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I ate a goldfish

- Ying Sa is the founder and principal certified public accountant at Community CPA & Associates Inc. and a co-founder of the Immigrant Entrepreneurs Summit. 
 
 “What? You ate a goldfish?“ I raised my voice and could not believe what I heard! 
 
“Yes, it had a bitter taste and was not good at all,” Wang said matter-of-the-factly in her slow and accented English.
 
When she was in her late 30s, she and her husband came to United State through Governor Ray's refugee settlement program. They settled in Iowa, raised three wonderful children, and all of whom were college educated and employed. On a monthly basis, for decades, Wang would come to visit me for sales tax filing. Today she brought her husband Phung with her too. They both were sitting across the desk from me.
 
Content and happy as always, they had seemed this way to me for as long as I could remember. Business was never hard for them; they always made money. They are not the wealthiest clients I have, but with the little profit they earned, they use it to love the world. From an accountant's point of view, they run a perfect small business; especially if you can add “contentment” into the equity portion of the balance sheet.
 
I was telling these two that I brought my mom three goldfish when I visited her last week. So Wang blurted out her dining experience with the goldfish. They were caught off guard by my explosive reaction, so Phung added, “That was the time when we would eat whatever was moving.” He looked at Wang and she agreed silently.
 
My hand was on the calculator. I was supposed to get their sales tax completed, but at that moment, everything stopped and my mind was wondering about my own reaction and pondering Phung’s words.
 
Why would I be surprised? Of course I knew how life could be for them when they lived in the refugee camps. Life is so good here in United States, that people like me do not always think about folks who were forced to eat anything that could be eaten.
 
Today, it is unthinkable for someone to eat goldfish. They might even be reported to the animal right groups for animal cruelty. My kids would certainly be advocating for animal rights!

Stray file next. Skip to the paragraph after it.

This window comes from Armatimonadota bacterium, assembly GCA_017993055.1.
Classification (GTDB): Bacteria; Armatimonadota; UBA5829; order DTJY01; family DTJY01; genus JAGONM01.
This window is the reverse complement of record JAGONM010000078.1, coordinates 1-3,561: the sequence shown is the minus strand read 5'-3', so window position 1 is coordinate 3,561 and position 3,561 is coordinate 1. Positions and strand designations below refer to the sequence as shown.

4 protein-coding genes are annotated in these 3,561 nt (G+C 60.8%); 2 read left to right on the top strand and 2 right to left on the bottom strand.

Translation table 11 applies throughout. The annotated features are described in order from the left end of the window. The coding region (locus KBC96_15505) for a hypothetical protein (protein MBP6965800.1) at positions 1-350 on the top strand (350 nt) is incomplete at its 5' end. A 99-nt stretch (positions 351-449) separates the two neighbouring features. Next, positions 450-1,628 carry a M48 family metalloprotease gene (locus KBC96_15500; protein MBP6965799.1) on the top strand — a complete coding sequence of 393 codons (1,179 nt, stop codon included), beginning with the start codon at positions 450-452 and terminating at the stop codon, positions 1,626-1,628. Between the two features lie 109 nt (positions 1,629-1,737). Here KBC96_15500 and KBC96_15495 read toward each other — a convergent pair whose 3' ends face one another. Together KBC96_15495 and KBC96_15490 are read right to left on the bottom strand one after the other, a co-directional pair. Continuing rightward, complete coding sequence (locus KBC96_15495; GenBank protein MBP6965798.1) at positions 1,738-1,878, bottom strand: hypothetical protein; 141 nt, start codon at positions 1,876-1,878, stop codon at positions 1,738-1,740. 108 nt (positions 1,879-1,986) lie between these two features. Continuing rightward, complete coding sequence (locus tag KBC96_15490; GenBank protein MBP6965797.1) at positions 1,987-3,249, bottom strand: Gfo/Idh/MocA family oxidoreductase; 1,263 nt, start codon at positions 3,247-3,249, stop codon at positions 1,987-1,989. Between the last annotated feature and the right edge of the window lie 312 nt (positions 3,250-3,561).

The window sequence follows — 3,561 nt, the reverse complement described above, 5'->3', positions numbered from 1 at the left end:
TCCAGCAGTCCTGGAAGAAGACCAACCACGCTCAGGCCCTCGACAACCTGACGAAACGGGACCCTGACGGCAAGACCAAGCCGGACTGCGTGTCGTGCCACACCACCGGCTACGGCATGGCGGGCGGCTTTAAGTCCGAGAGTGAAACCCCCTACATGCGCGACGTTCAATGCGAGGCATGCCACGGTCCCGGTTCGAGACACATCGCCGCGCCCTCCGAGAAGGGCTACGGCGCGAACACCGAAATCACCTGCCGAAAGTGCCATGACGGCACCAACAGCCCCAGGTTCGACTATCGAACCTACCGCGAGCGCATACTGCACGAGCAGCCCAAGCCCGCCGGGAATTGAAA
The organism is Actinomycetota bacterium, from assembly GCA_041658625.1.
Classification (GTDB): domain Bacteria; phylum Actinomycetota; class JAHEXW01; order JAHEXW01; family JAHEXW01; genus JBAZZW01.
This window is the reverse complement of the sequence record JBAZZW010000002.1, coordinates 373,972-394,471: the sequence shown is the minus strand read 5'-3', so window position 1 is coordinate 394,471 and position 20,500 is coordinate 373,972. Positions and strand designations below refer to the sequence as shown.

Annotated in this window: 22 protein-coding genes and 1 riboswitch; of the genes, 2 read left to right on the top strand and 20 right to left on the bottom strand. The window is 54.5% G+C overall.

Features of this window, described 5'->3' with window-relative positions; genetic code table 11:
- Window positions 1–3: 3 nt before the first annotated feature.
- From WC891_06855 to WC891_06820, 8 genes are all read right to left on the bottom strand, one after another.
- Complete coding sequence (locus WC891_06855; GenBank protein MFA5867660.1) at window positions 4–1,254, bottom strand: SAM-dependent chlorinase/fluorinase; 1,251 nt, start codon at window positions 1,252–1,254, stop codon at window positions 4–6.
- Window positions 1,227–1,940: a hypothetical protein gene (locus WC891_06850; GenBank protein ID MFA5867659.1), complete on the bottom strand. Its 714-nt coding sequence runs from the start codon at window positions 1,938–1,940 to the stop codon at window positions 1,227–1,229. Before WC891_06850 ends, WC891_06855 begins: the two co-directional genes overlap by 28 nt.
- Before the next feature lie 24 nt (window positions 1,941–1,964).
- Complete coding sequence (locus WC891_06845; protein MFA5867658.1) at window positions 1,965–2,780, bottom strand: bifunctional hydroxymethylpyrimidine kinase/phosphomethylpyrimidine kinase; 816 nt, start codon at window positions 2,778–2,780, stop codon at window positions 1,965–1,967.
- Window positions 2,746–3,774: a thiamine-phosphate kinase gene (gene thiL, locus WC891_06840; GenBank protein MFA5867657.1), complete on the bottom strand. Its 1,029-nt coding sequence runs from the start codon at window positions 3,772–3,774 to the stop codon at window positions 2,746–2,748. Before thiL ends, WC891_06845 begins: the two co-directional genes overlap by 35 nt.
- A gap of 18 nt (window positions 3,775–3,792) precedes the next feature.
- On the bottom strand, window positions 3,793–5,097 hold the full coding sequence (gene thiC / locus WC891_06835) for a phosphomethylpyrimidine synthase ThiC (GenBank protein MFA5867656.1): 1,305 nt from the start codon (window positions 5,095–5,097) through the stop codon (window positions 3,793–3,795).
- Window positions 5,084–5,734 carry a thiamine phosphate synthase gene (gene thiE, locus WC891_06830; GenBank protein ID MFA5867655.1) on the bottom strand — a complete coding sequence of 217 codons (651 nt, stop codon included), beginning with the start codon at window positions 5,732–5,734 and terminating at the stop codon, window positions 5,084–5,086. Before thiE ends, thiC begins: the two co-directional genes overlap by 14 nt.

Material wealth is available to all of us here in this country. Living in this country is like heaven on earth for those who lived in a refugee camp. This is why Wang and Phung are so happy, all the time, no matter what.
 
I am their accountant and I know that they did not make a fortune with their $15.00-per-piece sewing business. But the way they carry themselves makes you think that they are exceedingly successful with their business. They are so content with what they have.
 
When someone has experienced hunger and hardship, they can appreciate what this country offers them. The hardship made Wang and Phung develop a tough mentality. So facing difficulties and challenges in the beautiful state of Iowa becomes nothing more than embracing the wind.
 
Phung continued to explain that when they were in the refugee camp they had to hunt for their food each day for three long years. Life was tough for Wang and Phung back then. So now, neither have had reasons to complain. Nothing could stop them from having a great business and great life. Every win is big win and every penny they made is a bigger penny than the ones before.
 
They wanted to live, so they ate a goldfish.

Comments

You have a beautiful relationship with your clients and always find a way of shining a light on what's important.

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